I had high hopes about how I would deliver my daughter. At the time I was not familiar with what a birth plan was, so I didn’t feel the need to have one written out. Boy, was I wrong!
At first I wanted an at home birth. I wanted to be in my own bed, snacking on something delicious, with my husband snuggled up next to me while we waited patiently for our daughter to arrive.
Unfortunately, my doctor had other plans. At the time, I wasn’t aware that I could speak up about my wants and needs, so I just listened to the doctor. Just a few weeks before my due date, I went in for a check up and we were given the paper work to be induced one week before my due date. I had gestational diabetes and they were afraid the baby was going to be too large to have a vaginal birth if we waited until our due date. I was so upset. I wasn’t sure if I even wanted an epidural, much less medication to start my labor. I wanted my baby to come out when she was ready, not when the doctor was ready. I went home crying that day.
A week later I went into labor.
My doctor didn’t look happy with me about going into labor early. Not because it was too early, but because it just wasn’t on her time. They were about to send me home to do the laboring process outside of the hospital when they realized that there wasn’t enough amniotic fluid in the womb. My water hadn’t broke yet, so this meant it was dangerous. I was admitted and told I wouldn’t give birth for at least another 12 hours.
It was exciting, scary, and a bit confusing, all at the same time. I hadn’t slept in nearly 24 hours at this point, so I was given some medication to help me relax. It was not an epidural. This medication didn’t numb me, it just made me feel a bit tipsy. Once the medication set in, I wasn’t able to think straight. During this time I was given Oxytocin/Pitocin to speed up my labor and I had no knowledge of them giving me this medication. That is when things took a turn for the worse! Just a couple of minutes later, I went into full force labor and my contractions were just seconds apart. I felt like something was wrong. I KNEW something was wrong. That’s when I found out I was given Pitocin. Why didn’t I have a chance to say no? Why didn’t I have any knowledge of this?
My contractions went from a point that I could bare, to a point of losing control of my body in a matter of minutes so they wanted to break my water. I’m already in so much pain and you want to cause more pain?? Half way through trying to break my water, the guy stopped and asked someone else what he should do next. That’s when my husband realized the guy breaking my water was a med student! We weren’t asked if it was okay for a student to be working on me during my labor and birth. I was screaming and crying so much that nurses had to hold me down. I started to black out.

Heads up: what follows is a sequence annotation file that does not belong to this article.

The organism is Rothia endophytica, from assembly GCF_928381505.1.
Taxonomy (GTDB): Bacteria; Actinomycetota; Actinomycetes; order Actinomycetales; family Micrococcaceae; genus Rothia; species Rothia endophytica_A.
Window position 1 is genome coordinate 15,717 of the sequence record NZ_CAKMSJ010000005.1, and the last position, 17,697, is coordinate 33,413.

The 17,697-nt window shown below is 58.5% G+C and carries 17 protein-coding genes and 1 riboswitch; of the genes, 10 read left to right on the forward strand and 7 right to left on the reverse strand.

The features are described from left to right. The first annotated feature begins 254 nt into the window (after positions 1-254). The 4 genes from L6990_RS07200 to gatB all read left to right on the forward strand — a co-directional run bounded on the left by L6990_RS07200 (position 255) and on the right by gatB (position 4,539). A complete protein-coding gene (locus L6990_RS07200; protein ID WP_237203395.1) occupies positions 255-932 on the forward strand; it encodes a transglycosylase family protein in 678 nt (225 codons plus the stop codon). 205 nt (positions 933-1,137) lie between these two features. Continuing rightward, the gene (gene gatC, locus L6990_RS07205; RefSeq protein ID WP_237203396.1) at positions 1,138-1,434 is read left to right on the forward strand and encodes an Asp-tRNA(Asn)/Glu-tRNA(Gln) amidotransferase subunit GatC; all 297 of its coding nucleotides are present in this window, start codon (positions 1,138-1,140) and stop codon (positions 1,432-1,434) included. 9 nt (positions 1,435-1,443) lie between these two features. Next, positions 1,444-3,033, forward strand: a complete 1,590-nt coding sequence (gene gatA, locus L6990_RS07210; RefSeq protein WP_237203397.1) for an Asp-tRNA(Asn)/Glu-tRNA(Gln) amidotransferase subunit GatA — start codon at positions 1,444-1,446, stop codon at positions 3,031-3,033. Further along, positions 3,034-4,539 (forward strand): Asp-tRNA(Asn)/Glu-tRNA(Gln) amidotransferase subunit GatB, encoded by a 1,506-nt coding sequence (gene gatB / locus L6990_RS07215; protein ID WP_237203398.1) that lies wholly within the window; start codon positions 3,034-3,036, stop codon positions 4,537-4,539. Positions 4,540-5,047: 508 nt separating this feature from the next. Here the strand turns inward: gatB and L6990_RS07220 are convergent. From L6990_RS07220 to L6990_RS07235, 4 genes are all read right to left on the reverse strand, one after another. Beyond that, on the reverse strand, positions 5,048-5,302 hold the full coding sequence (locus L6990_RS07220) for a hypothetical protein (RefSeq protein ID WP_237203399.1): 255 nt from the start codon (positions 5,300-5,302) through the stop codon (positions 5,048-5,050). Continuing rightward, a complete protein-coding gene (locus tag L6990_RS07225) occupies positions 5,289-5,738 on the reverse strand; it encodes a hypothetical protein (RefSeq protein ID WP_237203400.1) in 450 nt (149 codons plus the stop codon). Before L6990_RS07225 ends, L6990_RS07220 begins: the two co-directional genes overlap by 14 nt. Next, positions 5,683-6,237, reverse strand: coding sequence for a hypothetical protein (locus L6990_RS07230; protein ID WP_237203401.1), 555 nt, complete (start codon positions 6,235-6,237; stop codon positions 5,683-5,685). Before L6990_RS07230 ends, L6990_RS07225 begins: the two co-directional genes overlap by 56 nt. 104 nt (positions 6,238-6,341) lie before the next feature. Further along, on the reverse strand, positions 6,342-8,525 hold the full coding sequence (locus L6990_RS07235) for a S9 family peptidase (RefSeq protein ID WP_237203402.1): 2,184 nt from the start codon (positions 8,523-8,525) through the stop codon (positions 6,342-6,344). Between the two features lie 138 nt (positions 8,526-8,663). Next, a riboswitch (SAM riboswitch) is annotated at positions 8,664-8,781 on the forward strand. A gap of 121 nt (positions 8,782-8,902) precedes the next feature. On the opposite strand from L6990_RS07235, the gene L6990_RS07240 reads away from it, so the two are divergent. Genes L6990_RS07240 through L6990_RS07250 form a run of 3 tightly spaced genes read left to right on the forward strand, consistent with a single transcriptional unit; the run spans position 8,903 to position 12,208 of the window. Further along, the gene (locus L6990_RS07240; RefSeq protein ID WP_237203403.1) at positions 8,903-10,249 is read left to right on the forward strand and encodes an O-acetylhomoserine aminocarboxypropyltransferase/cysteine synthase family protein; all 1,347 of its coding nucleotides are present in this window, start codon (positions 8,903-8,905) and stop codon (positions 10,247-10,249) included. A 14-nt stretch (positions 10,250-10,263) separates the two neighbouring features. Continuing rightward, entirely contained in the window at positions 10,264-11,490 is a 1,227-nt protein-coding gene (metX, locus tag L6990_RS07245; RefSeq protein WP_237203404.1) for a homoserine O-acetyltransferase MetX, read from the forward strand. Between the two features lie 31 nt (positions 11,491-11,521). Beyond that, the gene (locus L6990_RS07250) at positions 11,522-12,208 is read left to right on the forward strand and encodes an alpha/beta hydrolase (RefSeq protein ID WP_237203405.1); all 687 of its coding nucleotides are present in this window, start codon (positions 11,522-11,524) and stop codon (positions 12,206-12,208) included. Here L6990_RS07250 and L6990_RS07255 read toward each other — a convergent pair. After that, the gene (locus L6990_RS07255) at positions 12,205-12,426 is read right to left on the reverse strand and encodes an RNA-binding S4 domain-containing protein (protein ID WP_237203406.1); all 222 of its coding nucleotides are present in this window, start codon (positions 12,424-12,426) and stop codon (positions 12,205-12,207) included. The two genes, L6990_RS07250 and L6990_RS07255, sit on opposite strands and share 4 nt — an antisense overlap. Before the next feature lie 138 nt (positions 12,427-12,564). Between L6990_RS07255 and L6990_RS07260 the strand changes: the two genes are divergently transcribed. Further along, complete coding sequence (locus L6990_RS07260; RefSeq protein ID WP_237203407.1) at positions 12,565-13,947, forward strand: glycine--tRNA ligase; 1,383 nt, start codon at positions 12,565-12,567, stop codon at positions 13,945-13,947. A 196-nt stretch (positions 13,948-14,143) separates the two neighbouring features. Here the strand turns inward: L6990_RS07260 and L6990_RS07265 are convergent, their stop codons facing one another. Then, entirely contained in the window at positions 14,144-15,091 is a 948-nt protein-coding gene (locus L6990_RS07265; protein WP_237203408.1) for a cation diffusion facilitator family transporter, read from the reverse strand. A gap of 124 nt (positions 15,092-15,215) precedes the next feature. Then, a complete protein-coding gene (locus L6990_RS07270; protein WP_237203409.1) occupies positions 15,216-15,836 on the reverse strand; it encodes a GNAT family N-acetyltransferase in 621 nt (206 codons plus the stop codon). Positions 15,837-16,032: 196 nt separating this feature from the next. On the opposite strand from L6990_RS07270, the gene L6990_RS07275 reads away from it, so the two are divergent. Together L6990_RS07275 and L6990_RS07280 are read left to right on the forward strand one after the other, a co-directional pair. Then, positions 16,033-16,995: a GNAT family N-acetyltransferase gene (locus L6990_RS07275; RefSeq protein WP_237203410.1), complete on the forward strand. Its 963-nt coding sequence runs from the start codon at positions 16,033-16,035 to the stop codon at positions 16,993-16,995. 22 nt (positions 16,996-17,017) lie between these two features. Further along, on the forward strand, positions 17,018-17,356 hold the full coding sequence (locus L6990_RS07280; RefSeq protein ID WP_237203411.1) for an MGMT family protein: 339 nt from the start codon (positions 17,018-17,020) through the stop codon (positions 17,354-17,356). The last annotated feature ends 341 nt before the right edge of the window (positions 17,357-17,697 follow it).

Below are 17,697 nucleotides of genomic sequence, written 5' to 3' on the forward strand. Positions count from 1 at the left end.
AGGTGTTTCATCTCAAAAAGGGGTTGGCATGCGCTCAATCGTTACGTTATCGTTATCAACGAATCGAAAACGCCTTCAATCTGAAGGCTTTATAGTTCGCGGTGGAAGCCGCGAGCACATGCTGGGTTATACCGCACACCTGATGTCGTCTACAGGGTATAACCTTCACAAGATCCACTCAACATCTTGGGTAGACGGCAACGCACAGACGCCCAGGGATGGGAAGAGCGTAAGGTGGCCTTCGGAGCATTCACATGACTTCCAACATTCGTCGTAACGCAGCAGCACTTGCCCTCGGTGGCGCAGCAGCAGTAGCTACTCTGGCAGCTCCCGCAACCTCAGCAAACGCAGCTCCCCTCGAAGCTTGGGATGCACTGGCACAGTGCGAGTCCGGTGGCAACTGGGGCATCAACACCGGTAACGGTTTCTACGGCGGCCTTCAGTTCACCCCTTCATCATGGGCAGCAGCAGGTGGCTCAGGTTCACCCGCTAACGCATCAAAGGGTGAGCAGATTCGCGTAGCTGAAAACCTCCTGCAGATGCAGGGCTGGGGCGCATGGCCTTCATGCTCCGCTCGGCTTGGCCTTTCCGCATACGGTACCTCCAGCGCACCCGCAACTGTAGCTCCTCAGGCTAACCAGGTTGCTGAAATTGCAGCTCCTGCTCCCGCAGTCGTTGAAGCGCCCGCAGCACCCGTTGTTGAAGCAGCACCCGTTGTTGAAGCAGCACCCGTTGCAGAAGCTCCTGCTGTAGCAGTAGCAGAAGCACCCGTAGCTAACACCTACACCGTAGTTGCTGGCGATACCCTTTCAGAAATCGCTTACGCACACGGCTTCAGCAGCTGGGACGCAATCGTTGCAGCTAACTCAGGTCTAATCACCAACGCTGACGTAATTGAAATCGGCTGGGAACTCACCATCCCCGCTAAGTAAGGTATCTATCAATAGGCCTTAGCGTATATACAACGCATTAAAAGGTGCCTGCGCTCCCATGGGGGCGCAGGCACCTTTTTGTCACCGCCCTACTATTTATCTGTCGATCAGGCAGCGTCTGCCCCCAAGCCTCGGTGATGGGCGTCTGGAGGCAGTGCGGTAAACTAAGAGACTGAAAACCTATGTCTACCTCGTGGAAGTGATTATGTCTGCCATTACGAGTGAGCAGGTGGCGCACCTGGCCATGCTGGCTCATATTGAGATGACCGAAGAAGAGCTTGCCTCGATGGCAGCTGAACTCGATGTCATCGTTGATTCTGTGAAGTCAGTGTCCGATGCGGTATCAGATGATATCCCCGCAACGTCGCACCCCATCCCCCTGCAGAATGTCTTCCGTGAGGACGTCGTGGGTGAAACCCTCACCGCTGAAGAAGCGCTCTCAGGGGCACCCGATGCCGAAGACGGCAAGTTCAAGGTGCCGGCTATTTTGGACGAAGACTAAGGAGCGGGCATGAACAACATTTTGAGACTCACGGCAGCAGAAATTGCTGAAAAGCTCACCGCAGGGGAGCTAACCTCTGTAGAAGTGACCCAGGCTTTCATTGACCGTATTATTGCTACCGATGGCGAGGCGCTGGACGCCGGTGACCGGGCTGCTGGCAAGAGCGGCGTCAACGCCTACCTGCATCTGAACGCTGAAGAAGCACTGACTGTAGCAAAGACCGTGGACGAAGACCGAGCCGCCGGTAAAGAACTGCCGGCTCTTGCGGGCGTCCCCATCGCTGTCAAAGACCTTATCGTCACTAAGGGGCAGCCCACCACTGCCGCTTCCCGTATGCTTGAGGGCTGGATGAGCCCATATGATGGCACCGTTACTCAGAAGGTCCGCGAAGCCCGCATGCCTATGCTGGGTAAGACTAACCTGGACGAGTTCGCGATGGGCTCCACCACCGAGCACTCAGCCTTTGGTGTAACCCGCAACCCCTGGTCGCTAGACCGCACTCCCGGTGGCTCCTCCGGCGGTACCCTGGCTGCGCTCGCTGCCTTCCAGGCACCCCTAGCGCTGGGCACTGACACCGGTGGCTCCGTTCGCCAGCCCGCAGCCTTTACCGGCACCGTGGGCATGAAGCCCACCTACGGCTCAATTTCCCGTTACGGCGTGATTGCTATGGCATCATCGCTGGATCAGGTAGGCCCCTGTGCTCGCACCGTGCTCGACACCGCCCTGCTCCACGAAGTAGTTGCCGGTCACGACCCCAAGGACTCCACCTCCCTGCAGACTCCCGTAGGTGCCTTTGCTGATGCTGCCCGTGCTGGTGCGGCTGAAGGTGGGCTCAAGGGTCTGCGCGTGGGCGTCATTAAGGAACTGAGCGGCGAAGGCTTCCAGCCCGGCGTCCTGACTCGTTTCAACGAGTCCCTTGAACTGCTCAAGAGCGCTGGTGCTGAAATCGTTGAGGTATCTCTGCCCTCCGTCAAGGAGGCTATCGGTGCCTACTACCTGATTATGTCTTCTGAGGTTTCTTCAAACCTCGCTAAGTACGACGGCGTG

They found a bunch of meconium in the fluid after my water broke and the doctors were a bit concerned. At this point they wanted the baby out and were only giving me a little bit of time to try for a vaginal birth before they would give me a caesarean. I was giving up at this point. I felt like I was losing control of my body, my feelings, even my own thoughts. My doctor had control over everything. I just felt so out of the loop on what was going on. No one was telling us anything except what they wanted us to know. I was given an epidural, which of course, helped with the pain, but it made my head feel even more foggy. I wasn’t able to understand much. I felt completely drugged.
Unfortunately, my contractions were just too intense at such an early stage of labor and I wasn’t dilated enough to give a vaginal birth. A doctor came in and told me I was going to have a caesarean birth, but I would be able to try for a vaginal birth with my next child. I didn’t believe her. It hadn’t been 12 hours yet. I didn’t even get a chance to try. I felt defeated. She wanted to know if I had any questions and all I could ask was, “Why?” Her response was that the baby was under too much stress. Well OF COURSE she is. I’m drugged up, I haven’t ate in nearly 18 hours, and I have stress monitors so tight on my stomach that it could cut my circulation off at any moment! No wonder she is stressed!
They began the surgery on me and told us that my husband wasn’t allowed to cut the umbilical cord because of the intensity of the situation. My doctor also mentioned that I am not allowed to see or hold our baby until they can make sure she doesn’t have meconium in her air ways. The doctor told me she was born, but they were trying to make sure she didn’t cry yet so that they can clear her air ways.
I couldn’t see her, but Ethan could. All I could watch was my husbands tears trickle down his face. I waited for her cry. I waited and waited until finally there was the most beautiful, tear jerking cry I have ever heard. She was alive and well.
Teagynn Grace weighed 5 pounds.
She was born at 11:58AM.
The first time I had seen my daughter was on a phone screen, through a picture that my husband took for me.
I can’t help but think (a year later) that things could have gone differently, if I was able to have a choice in the matter.
This is why I am a huge advocate about women giving birth the way they want to. I didn’t know that I had a right to say something, because it was my first time giving birth. But I did have a right, I still do have the right to give birth the way I want to, and you do too!!
Don’t let someone else take such a beautiful moment away from you.